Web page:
Greatest Show on Earth – Kumbh Mela

If you hadn’t already heard, I was at the Kumbh Mela for 3 days.

What is the Kumbh Mela? It’s arguably the biggest religious event in the Hindu calendar occurring every 12 years and it’s a ridiculously oversized event. This year 30 million people converged on the town of Allahabad.

I was planning to cut lose and photograph stuff but since the camera was damaged (don’t worry, I have earmarked a nice little camera to pick up when I am back home in May.) but more than an equaliser the mela is an entirely different world of faith, poverty and humanity.

IMHO it is poorly managed. It’s mass of humanity is astonishing. 30 Million People is a enough to populate most countries let alone a small town. The facilities are lousy. The streets are filthy.

I have said this to people everywhere but here especially I mean it the most. In India you will see the absolute best of humanity and the absolute worst of humanity. I shared food with someone who saw that I had worked 8 hours straight, they found out I just finished my exams the day before and treated me to a little bit of their dinner and some sweets they had. I saw rich people help poor people when they wouldn’t normally have in any other part of India. I saw the weird side of Hinduism in the Naga Sadhus (not to be confused with the Naga Khmer).

I also saw the bad side of it. Open toilet facilities that were little more than holes in the ground (let’s just say I didn’t really eat for 3 days lest I required to take a poop as the toilet facilities terrified me). Many of these were not even covered so they spread flies and disease and were often in full view of public access (even the women’s facilities).

And it was weird, I never got asked for money. Just for food and water. At the Kumbh money has no meaning since water and food are more valuable. A couple held onto my legs as I walked recognising the white coat and stethoscope I carried to work. I didn’t understand what they wanted then but someone later told me that their child had gotten lost and they hoped I could have found it. It sounds silly to assume that a doctor (in their minds) somehow had the power to find their child where others had not in the seething mass that was the Mela.

You can share what water and what food you had but you would get mobbed. There are too many to share with and you do what you can. I heard the people who had helped feed the pilgrims often fed them by the thousand. I didn’t keep count on the number of patients I saw but on day 1 I slept like a brick when I finished my shift. This was the India that people never see because it was so poor.

There is nothing like this in any other faith, Hinduism’s unique position as the last “old” religion left means it is unique and different to the ones we are familiar with. Check out these photos. They are absolutely stunning. (I know many of you don’t click links but Do It… Consider this Doctor’s Orders)

So I did something weird, on my last day there I woke up early and told myself that I would get to sleep on my flight and made my way down to the river where I was to take a bath myself. I certainly looked the part of a pilgrim with my hair shaved that morning in just a pair of trunks. It was cold and it certainly wasn’t pleasant or clean. The water is murky and polluted. Many pilgrims were drinking this stuff and I knew by the sheer number of cases of diarrhoea and dysentery that it was a “poor idea”. To think that this would wash your sins away is laughable but I still did it because I could.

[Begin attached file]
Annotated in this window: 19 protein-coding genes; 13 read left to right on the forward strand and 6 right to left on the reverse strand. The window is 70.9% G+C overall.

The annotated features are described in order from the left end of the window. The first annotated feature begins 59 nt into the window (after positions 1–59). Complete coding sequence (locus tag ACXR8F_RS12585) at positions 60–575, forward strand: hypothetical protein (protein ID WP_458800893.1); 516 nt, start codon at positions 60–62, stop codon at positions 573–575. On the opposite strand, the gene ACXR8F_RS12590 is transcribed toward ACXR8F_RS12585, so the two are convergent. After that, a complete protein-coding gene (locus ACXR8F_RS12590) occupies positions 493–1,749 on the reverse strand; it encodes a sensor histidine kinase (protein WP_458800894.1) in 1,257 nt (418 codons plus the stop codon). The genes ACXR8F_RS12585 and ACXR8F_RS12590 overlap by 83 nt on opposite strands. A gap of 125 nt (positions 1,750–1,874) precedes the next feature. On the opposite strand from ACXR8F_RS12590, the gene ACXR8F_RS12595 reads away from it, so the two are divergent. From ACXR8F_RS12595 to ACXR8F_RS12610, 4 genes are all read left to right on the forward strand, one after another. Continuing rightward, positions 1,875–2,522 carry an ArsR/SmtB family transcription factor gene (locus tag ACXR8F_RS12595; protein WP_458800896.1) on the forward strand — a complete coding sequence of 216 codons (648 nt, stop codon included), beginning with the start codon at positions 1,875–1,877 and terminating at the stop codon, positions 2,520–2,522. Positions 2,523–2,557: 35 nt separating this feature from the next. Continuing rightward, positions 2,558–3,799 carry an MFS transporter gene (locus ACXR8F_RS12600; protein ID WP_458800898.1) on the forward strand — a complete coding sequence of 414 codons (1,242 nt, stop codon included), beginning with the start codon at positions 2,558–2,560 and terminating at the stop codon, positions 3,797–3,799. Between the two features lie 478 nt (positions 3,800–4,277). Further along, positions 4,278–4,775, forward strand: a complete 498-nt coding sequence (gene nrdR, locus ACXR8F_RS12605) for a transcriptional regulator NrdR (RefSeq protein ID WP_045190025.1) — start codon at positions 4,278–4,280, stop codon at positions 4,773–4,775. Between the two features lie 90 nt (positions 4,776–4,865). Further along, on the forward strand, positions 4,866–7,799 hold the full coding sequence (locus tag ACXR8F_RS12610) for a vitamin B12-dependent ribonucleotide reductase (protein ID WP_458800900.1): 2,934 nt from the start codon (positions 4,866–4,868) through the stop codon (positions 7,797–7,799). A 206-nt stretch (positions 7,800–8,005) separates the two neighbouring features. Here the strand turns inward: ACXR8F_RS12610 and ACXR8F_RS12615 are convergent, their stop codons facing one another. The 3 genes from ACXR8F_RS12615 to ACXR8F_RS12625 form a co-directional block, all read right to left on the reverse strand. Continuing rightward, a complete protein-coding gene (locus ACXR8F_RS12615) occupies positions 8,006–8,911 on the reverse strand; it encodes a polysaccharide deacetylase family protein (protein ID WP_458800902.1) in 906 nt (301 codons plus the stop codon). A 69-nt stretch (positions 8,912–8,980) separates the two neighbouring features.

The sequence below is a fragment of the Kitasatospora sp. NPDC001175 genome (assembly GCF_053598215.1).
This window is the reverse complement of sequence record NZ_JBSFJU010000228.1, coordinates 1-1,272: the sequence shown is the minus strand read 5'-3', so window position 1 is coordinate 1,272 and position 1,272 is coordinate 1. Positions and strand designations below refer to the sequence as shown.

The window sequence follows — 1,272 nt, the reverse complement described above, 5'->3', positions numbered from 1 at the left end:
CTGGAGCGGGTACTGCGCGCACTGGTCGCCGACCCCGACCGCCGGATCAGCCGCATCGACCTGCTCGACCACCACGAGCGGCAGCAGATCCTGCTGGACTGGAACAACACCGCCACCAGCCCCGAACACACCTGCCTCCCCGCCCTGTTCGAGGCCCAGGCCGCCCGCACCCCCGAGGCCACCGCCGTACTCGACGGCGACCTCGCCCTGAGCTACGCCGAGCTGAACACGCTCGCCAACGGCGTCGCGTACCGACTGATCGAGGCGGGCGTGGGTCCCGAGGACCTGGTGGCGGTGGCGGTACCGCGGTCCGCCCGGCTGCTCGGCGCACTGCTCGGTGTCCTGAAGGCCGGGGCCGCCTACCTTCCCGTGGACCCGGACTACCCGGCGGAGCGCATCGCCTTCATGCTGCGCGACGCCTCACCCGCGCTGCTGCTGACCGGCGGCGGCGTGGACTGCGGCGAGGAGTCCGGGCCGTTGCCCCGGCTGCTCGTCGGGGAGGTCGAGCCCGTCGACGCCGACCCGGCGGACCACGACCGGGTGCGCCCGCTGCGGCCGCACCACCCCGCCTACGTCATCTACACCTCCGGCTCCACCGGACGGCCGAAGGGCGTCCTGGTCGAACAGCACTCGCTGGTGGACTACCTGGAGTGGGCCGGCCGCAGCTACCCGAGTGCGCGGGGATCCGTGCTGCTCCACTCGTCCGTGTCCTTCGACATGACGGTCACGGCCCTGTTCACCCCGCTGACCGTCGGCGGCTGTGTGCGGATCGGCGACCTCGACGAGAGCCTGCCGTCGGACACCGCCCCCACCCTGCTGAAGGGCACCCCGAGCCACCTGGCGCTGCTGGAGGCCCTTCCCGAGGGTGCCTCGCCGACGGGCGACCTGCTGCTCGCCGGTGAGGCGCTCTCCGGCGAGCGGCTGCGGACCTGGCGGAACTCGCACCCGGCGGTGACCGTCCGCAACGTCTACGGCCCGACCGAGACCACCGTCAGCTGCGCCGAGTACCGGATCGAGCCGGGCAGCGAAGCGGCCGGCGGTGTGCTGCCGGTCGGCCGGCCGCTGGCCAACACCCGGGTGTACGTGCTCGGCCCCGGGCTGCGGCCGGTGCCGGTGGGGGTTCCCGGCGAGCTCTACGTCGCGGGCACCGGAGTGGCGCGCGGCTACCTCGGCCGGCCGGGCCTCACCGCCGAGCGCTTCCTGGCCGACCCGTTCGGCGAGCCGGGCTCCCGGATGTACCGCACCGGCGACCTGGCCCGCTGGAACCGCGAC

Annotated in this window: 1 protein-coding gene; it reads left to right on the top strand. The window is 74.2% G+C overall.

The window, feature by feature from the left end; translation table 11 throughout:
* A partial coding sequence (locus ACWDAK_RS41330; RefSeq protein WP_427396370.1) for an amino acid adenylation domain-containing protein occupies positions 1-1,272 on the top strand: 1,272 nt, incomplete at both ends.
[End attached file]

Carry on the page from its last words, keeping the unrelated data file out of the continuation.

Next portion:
I left feeling ambivalent.

And then I saw the news. In order to control a crowd of poor pilgrims who broke through barriers that had overcrowded them, Police responded with a batons (in India they are called lathis) which caused a stampede killing 32.

Those who lost loved ones poured the water they had collected from the sacred river at this most sacred of events onto the bodies of those they lost because they believed that it would bring them back to life…


  1. says

    I had heard of deaths in the stampede, but I’m was trying to estimate: how many cases of disease will happen because of the dirty water and the dirty latrines? And how many people will die from that? Granted, those numbers pale in comparison to the disease burden from millions of people having to use the Ganges for drinking and washing every day…

  2. sheila says

    And how many people will starve because they spent their money going to Kumbh Mela? Or will be weaker from hunger and succumb to the next infection?

  3. Sastra says

    I recently read Rome: The biography of a city and was struck with how chaotic and disorganized the medieval pilgrimages to Rome were. Pilgrims routinely starved and froze to death in a city which didn’t have enough food to feed them and no place to house them (and of course no modern plumbing) — and yet popes would still call for more and more pilgrimages to expiate for “sins.” This went on for hundreds of years. Pilgrimages were risky business — not just the journey, but the destination apparently even more so.

    I’d not heard before of the Kumbh Mela but it sounds similar to some of the descriptions in that book. I liked your

    There is nothing like this in any other faith, Hinduism’s unique position as the last “old” religion left means it is unique and different to the ones we are familiar with.

    Rome of the Middle ages is gone. But I wonder if Islam doesn’t have similar problems with its many festivals in the holy cities of Mecca and Medina. I think at any rate that I’ve read about people being trampled there.

  4. says

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  5. says

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